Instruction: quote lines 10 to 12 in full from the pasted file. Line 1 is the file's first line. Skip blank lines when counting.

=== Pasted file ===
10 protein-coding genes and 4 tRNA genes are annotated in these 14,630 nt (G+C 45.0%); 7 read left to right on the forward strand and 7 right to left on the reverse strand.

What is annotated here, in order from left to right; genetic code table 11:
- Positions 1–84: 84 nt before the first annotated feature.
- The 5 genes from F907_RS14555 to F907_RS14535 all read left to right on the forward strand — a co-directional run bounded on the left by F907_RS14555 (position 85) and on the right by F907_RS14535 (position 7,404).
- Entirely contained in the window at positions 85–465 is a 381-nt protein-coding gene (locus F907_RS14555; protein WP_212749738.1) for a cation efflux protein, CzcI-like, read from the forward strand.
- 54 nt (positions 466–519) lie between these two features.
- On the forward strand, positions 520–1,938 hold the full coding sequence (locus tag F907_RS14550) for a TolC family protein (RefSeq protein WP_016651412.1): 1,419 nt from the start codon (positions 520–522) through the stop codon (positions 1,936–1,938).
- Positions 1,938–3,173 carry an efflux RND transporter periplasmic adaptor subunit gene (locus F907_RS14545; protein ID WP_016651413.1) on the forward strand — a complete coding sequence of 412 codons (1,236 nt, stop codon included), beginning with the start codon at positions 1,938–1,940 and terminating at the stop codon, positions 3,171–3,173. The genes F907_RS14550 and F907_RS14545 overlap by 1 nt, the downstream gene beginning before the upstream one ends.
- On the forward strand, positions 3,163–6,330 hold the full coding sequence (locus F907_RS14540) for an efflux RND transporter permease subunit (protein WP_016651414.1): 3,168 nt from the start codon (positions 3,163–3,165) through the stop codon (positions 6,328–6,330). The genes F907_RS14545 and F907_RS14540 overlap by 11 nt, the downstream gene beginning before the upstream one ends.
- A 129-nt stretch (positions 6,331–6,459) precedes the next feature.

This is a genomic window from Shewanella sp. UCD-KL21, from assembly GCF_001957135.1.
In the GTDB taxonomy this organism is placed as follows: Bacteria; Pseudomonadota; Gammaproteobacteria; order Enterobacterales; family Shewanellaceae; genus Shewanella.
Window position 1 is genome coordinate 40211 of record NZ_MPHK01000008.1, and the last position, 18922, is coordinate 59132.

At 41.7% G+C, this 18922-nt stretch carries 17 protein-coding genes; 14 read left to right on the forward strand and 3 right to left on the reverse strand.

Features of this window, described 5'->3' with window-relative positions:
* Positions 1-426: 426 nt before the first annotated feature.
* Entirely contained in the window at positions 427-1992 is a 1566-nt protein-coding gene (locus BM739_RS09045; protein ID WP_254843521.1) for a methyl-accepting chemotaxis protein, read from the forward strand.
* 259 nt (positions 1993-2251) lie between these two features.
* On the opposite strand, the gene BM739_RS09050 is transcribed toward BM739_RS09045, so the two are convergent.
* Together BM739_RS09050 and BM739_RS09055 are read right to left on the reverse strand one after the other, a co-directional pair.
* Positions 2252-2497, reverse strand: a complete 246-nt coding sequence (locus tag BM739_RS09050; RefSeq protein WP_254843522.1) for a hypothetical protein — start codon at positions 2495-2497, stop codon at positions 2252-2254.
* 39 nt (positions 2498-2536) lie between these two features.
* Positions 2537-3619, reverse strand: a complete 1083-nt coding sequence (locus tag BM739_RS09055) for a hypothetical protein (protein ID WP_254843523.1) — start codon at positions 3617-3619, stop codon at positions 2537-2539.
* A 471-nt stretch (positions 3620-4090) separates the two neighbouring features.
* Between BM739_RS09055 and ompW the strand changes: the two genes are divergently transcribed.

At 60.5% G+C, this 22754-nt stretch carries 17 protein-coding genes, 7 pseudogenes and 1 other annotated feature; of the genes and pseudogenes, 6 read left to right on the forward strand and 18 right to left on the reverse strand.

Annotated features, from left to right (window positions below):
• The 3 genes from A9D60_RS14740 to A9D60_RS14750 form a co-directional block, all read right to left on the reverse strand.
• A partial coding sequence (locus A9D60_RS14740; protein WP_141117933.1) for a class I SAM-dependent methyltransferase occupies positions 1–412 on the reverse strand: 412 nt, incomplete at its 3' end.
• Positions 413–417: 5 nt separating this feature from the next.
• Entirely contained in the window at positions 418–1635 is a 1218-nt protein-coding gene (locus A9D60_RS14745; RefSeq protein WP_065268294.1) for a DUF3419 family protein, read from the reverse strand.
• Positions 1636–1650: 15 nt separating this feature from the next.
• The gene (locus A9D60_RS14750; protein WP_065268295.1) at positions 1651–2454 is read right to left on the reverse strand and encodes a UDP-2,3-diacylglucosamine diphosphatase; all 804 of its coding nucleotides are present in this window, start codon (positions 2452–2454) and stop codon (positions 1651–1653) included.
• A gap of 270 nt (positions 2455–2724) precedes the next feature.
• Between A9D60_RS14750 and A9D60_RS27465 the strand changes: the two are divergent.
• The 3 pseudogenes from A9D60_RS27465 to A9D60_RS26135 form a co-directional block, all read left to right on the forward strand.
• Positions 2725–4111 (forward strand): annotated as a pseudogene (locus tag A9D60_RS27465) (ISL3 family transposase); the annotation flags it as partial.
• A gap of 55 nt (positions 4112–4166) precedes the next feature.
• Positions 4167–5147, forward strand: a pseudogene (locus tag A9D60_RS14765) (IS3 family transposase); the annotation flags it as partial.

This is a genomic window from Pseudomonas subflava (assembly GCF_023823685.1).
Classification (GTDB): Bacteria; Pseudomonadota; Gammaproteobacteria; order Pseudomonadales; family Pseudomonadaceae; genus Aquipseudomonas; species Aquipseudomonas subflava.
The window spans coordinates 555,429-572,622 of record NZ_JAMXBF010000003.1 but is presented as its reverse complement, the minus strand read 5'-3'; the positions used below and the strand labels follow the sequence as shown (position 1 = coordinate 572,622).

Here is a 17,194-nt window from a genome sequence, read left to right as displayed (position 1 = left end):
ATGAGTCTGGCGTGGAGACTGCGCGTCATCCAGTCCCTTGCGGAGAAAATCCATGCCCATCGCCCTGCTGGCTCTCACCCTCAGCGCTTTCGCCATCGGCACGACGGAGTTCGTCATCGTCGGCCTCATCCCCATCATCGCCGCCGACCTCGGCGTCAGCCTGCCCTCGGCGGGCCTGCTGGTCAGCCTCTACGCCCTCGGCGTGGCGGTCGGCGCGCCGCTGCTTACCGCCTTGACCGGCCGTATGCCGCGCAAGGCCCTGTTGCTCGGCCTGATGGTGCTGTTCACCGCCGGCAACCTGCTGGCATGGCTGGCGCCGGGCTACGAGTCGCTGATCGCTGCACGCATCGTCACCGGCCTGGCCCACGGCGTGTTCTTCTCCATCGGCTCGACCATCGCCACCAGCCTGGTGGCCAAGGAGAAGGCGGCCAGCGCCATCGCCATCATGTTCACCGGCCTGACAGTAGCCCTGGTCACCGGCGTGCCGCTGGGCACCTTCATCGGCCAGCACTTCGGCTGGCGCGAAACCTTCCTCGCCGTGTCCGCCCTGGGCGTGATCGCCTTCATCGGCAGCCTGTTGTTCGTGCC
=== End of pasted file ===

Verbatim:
- A 129-nt stretch (positions 6,331–6,459) precedes the next feature.

This is a genomic window from Shewanella sp. UCD-KL21, from assembly GCF_001957135.1.
In the GTDB taxonomy this organism is placed as follows: Bacteria; Pseudomonadota; Gammaproteobacteria; order Enterobacterales; family Shewanellaceae; genus Shewanella.